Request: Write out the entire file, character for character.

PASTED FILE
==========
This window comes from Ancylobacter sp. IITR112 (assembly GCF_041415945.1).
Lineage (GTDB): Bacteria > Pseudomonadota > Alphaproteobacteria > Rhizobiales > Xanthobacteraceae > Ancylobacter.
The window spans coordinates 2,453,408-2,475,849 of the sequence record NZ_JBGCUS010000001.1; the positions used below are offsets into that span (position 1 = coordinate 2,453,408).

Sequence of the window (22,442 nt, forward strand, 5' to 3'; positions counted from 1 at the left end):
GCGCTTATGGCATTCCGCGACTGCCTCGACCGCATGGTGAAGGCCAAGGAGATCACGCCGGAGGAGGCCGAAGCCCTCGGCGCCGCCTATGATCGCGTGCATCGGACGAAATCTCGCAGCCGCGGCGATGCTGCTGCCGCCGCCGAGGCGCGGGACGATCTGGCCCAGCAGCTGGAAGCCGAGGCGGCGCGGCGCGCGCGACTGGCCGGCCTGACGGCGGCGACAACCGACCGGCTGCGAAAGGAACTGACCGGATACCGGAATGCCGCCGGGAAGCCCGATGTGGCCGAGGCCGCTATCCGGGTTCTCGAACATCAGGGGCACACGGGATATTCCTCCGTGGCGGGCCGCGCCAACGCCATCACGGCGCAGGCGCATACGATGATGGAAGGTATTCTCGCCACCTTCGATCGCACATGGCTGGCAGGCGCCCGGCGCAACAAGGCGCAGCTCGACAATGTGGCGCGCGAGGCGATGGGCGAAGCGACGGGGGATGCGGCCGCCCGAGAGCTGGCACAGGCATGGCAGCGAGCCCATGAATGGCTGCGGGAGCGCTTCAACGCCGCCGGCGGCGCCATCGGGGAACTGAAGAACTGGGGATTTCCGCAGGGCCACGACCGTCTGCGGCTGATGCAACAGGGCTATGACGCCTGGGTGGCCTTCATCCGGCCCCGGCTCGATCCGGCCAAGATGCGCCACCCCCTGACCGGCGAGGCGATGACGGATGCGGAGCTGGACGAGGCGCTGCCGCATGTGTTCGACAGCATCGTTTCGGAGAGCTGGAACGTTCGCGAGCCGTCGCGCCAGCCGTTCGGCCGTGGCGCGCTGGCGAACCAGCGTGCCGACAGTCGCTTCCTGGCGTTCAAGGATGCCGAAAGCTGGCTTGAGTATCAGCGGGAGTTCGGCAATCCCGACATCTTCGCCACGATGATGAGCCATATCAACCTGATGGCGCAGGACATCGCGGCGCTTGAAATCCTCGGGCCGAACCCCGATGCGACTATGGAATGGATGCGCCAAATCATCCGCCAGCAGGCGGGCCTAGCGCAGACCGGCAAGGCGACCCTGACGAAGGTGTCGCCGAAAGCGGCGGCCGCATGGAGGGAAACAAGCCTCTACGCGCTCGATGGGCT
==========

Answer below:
This window comes from Ancylobacter sp. IITR112 (assembly GCF_041415945.1).
Lineage (GTDB): Bacteria > Pseudomonadota > Alphaproteobacteria > Rhizobiales > Xanthobacteraceae > Ancylobacter.
The window spans coordinates 2,453,408-2,475,849 of the sequence record NZ_JBGCUS010000001.1; the positions used below are offsets into that span (position 1 = coordinate 2,453,408).

Sequence of the window (22,442 nt, forward strand, 5' to 3'; positions counted from 1 at the left end):
GCGCTTATGGCATTCCGCGACTGCCTCGACCGCATGGTGAAGGCCAAGGAGATCACGCCGGAGGAGGCCGAAGCCCTCGGCGCCGCCTATGATCGCGTGCATCGGACGAAATCTCGCAGCCGCGGCGATGCTGCTGCCGCCGCCGAGGCGCGGGACGATCTGGCCCAGCAGCTGGAAGCCGAGGCGGCGCGGCGCGCGCGACTGGCCGGCCTGACGGCGGCGACAACCGACCGGCTGCGAAAGGAACTGACCGGATACCGGAATGCCGCCGGGAAGCCCGATGTGGCCGAGGCCGCTATCCGGGTTCTCGAACATCAGGGGCACACGGGATATTCCTCCGTGGCGGGCCGCGCCAACGCCATCACGGCGCAGGCGCATACGATGATGGAAGGTATTCTCGCCACCTTCGATCGCACATGGCTGGCAGGCGCCCGGCGCAACAAGGCGCAGCTCGACAATGTGGCGCGCGAGGCGATGGGCGAAGCGACGGGGGATGCGGCCGCCCGAGAGCTGGCACAGGCATGGCAGCGAGCCCATGAATGGCTGCGGGAGCGCTTCAACGCCGCCGGCGGCGCCATCGGGGAACTGAAGAACTGGGGATTTCCGCAGGGCCACGACCGTCTGCGGCTGATGCAACAGGGCTATGACGCCTGGGTGGCCTTCATCCGGCCCCGGCTCGATCCGGCCAAGATGCGCCACCCCCTGACCGGCGAGGCGATGACGGATGCGGAGCTGGACGAGGCGCTGCCGCATGTGTTCGACAGCATCGTTTCGGAGAGCTGGAACGTTCGCGAGCCGTCGCGCCAGCCGTTCGGCCGTGGCGCGCTGGCGAACCAGCGTGCCGACAGTCGCTTCCTGGCGTTCAAGGATGCCGAAAGCTGGCTTGAGTATCAGCGGGAGTTCGGCAATCCCGACATCTTCGCCACGATGATGAGCCATATCAACCTGATGGCGCAGGACATCGCGGCGCTTGAAATCCTCGGGCCGAACCCCGATGCGACTATGGAATGGATGCGCCAAATCATCCGCCAGCAGGCGGGCCTAGCGCAGACCGGCAAGGCGACCCTGACGAAGGTGTCGCCGAAAGCGGCGGCCGCATGGAGGGAAACAAGCCTCTACGCGCTCGATGGGCT